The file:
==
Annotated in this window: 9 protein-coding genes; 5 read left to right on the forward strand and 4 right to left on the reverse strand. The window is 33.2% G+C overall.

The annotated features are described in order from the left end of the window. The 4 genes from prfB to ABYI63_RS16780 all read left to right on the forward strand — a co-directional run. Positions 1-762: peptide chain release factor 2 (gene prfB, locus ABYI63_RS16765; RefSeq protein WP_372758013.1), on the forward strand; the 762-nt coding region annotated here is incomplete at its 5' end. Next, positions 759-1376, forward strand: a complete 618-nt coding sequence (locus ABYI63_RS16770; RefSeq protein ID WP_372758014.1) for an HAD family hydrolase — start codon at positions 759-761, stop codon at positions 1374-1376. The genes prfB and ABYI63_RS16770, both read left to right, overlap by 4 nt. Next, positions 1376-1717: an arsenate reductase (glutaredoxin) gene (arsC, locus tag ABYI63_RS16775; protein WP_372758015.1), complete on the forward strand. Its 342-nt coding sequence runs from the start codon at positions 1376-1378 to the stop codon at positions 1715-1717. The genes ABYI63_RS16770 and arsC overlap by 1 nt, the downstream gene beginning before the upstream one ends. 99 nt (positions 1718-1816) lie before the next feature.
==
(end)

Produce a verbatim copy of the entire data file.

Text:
Annotated in this window: 9 protein-coding genes; 5 read left to right on the forward strand and 4 right to left on the reverse strand. The window is 33.2% G+C overall.

The annotated features are described in order from the left end of the window. The 4 genes from prfB to ABYI63_RS16780 all read left to right on the forward strand — a co-directional run. Positions 1-762: peptide chain release factor 2 (gene prfB, locus ABYI63_RS16765; RefSeq protein WP_372758013.1), on the forward strand; the 762-nt coding region annotated here is incomplete at its 5' end. Next, positions 759-1376, forward strand: a complete 618-nt coding sequence (locus ABYI63_RS16770; RefSeq protein ID WP_372758014.1) for an HAD family hydrolase — start codon at positions 759-761, stop codon at positions 1374-1376. The genes prfB and ABYI63_RS16770, both read left to right, overlap by 4 nt. Next, positions 1376-1717: an arsenate reductase (glutaredoxin) gene (arsC, locus tag ABYI63_RS16775; protein WP_372758015.1), complete on the forward strand. Its 342-nt coding sequence runs from the start codon at positions 1376-1378 to the stop codon at positions 1715-1717. The genes ABYI63_RS16770 and arsC overlap by 1 nt, the downstream gene beginning before the upstream one ends. 99 nt (positions 1718-1816) lie before the next feature.